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It's absolutely GORGEOUS out today! Left home nice and early, wandered down to Cafe Olympico, and enjoyed a cappuccino. There's a definite "we've had a fire" smell to the place, but it's not too strong, and you get used to it within about five minutes. The doors and windows were all open, the patio was set up, and the place had a huge lineup. I'll be heading back for more soon, especially once I move closer.

I did notice that, although they have some patisseries behind the counter, NO ONE was eating them. I took that as a warning and went with coffee only, figuring I'd stop into Fairmount on my way home for a few bagels, which was worth it as always.

Anyway, polishing off my second (i'm such a pig) bagel, then heading out to the SAQ for a bottle of pinot noir :)

Disclaimer: 1) a renunciation of any claim to or connection with; 2) disavowal; 3) a statement made to save one's own ass

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  • 2 months later...

Dropped by the newly opened Caffe Art Java on the north side of Mont Royal Blvd., four or five blocks east of the metro station, yesterday.

Sorry to say it's not really an espresso bar. Although there's a small counter for adulterating takeout orders, no provision has been made for ordering an espresso for immediate consumption while standing. You place and pay for your order, take a number in a plastic holder and sit at one of the tables, where they bring the order to you.

Much attention has been lavished on the decor: two levels with seating arranged to maximize opportunites for watching the to-and-froing on the boulevard; folding French doors at the front open to the street; clean, modern decoration; designer chairs; high-definition plasma screens running a latte art instructional video. The main counter is in back. The first thing you see is a refrigerator case packed with sandwiches, wraps, pastries and desserts. Behind that is the order station, a couple of grinders and a drop-dead gorgeous La Marzocco machine (I'm guessing a four grouper, though I didn't get a barista's eye view) outfitted with "naked" (spoutless) portafilters — a Montreal first as far as I know.

I began with a double espresso at a pricey $2.40. It arrived promptly in a properly heated cup. The crema was as thick as I've ever encountered; the texture exceptional; the flavour rich, layered, beautifully complex — "browner" tasting and less intense than Café Italia's but, flavourwise, probably the best I've encountered in Montreal. The only sour note was a slightly sour note, the kind you get when the machine is a bit under temp. I didn't see them make the shot so I don't know if they ran water through the group before pulling it. If they didn't, they should have because the machine wasn't seeing much use on a oppressively muggy afternoon.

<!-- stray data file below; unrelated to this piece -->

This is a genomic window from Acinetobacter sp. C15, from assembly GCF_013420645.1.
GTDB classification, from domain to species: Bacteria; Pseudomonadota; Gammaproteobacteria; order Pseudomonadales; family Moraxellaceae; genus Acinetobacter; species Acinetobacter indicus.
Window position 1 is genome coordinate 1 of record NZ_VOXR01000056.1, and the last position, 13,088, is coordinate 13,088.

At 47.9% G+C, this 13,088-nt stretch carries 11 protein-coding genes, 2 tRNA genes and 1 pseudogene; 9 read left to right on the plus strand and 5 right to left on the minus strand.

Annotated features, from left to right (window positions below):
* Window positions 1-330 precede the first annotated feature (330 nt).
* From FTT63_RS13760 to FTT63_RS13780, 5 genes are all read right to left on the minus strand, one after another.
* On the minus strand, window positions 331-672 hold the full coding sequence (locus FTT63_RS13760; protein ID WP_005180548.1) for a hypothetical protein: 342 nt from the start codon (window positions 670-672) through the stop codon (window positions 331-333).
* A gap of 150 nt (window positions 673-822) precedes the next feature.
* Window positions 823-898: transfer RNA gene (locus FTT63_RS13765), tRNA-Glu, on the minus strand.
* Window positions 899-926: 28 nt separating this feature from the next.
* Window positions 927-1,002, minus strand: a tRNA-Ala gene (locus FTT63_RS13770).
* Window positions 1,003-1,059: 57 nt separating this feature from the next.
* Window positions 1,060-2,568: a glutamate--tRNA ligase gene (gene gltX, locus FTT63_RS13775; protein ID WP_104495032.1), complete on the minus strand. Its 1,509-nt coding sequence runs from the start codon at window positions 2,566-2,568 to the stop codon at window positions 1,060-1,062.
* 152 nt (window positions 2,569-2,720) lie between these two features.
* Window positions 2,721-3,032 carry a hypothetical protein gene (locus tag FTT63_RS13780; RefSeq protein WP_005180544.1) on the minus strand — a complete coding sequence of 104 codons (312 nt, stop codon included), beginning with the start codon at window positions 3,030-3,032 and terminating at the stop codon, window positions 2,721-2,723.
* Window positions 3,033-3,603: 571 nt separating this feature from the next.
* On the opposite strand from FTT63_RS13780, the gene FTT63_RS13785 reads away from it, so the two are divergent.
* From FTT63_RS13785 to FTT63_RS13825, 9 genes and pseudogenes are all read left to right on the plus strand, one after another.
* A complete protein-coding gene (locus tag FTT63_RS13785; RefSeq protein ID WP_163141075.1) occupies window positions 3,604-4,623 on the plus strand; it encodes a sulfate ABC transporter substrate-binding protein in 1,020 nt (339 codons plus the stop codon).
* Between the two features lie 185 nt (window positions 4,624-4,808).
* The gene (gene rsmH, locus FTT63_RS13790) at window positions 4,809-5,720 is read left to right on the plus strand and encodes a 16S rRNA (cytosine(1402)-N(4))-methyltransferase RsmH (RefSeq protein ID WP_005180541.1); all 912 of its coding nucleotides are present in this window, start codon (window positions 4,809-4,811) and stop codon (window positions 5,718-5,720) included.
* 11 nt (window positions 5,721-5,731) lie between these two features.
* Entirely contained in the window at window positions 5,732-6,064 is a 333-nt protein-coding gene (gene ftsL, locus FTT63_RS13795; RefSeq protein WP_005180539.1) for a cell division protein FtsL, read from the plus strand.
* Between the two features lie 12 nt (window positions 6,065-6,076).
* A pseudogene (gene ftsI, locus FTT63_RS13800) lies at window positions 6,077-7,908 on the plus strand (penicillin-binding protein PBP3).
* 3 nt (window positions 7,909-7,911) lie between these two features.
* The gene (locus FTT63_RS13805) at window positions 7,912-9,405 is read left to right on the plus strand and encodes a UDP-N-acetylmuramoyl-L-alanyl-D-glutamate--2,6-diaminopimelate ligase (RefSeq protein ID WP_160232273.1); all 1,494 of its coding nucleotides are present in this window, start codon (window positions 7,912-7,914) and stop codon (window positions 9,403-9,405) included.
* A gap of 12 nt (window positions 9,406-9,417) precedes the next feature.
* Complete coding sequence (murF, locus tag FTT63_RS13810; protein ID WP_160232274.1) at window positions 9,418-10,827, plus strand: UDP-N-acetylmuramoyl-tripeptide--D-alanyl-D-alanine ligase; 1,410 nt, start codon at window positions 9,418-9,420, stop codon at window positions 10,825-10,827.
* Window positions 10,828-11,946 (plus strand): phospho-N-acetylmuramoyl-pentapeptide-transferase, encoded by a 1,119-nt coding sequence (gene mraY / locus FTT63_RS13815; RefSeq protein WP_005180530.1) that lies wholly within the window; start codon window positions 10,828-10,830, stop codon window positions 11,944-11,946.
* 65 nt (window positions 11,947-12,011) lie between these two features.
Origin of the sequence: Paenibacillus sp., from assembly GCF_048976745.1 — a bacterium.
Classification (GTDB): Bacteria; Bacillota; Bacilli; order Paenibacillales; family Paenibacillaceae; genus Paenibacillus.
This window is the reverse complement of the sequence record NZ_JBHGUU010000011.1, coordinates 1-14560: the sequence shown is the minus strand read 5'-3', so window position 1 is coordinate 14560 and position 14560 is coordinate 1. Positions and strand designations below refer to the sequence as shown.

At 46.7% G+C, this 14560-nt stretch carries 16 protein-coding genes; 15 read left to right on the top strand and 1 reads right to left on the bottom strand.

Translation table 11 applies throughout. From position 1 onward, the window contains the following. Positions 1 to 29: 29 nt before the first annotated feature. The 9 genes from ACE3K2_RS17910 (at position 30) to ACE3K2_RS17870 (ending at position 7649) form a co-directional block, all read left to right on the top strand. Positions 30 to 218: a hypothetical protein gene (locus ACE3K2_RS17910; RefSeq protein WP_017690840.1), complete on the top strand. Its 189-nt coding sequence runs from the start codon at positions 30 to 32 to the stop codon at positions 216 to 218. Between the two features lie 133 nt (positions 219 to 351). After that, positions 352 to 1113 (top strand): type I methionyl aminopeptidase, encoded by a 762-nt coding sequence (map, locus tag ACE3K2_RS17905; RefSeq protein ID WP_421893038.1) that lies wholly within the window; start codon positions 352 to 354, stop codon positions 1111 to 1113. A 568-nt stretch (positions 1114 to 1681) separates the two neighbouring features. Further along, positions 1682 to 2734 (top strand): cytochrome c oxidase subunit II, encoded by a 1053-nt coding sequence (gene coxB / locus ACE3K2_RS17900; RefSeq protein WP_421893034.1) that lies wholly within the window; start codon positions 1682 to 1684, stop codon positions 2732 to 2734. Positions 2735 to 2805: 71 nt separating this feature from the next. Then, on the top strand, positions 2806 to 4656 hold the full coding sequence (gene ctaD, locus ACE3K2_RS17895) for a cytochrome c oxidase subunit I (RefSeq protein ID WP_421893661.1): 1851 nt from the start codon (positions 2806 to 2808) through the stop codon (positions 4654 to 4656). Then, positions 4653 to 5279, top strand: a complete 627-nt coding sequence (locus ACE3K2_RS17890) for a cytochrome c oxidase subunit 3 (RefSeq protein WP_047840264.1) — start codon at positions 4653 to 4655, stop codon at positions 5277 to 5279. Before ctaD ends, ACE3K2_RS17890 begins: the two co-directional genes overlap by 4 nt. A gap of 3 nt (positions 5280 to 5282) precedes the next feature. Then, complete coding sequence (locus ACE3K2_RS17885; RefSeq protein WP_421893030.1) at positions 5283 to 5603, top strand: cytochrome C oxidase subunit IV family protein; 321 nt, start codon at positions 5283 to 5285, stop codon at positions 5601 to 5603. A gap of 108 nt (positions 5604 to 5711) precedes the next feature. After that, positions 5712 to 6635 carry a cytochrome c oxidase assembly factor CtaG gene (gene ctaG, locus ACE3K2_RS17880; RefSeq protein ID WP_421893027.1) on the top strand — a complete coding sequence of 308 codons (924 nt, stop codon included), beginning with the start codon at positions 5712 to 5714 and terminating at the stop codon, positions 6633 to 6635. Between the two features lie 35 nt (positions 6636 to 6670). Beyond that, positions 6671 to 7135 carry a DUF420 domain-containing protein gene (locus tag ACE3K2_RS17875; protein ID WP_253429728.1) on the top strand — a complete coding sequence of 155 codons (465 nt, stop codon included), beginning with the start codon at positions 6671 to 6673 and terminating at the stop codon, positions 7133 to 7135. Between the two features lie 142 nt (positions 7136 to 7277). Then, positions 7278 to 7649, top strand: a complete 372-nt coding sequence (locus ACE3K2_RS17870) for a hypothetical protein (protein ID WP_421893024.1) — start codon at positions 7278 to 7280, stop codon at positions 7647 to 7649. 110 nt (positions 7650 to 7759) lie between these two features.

The beans, ground fresh for each order, are the Leftist Blend from Gimme! Coffee in Ithica, NY. You can also buy them to take home.

Sandwiches (on baguette) and wraps run $9-11. My sandwhich — roast chicken breast with avocado and pesto — was good, though light on the pesto. It was served with chilled fresh asapragus and a cherry tomato and onion salad jarringly garnished with pistachios. Other sandwiches featured lamb; duck confit; prosciutto and parm; beef and blue cheeese; and, I believe, a veggie option. Service was pleasant if slightly confused: when ordering, I'd stated that I wanted to start with the espresso, then have the sandwhich with a bottle of mineral water. They brought the mineral water first, so I sent it back; then they forgot to bring it with the sandwich.

I'd intended to order a latte after finishing the sandwich to see if they lived up to their name. But by then the heat and humidity made the thought of a large hot milk-based drink unappealing. The lattes served to the table in front of me looked liked they'd come out of the latte-art porn video: perfect microfoam and photo-worthy rosettes.

Even on the basis of a single visit, I feel confident in saying that Caffe Art Java is one of the city's premier coffee houses. And if they can get their machine up to temp, they may well take the crown.

Edited by carswell (log)
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Hey, thanks for the post, Carswell. A coffee-geek pal of mine chatted up the owner who seemed to be saying all the right things (except for a distressing comment about the perfect "seven second shot", which is just bizarre). He got in hot-shot barristacrat Chris Deferio from Gimme Coffee to train the staff, apparently. Glad it's paying off.

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  • 4 weeks later...

Hi all,

Concerning the worrisome "seven-second shot" speak from the owner, I've heard through someone that apparently he was referring to something else. I certainly want to clear up any misconstruction on my part.

Anyway, I'll soon be checking out the grub there, too.

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  • 2 weeks later...

MaeveH spills the beans in her column in this week's Hour: Mocha mojo. First time I've seen a naked portafilter referred to as crotchless, he says, crossing his legs.

(The link will work until next Thursday, the 25th, after which time you'll have to pull up the article from the archives.)

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Where it is possible to find St-Helena coffee in Mtl?

You mean from the island, right? It's pretty rare stuff and pricey to boot. Have never seen it on sale in Montreal. Sweet Maria's in Oakland (they ship to Montreal) has carried green beans in the past but refused to stock last year's crop due to quality issues. The Island of St. Helena Coffee Company (I believe they're the one and only grower) now has a transactional website.

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  • 2 weeks later...
carswell, do you where is the best place to roast our own coffee?

Not sure I understand the question, jfl91. Are you asking who the city's best roasters are? Or maybe you're looking for someone who will roast green beans you've bought elsewhere?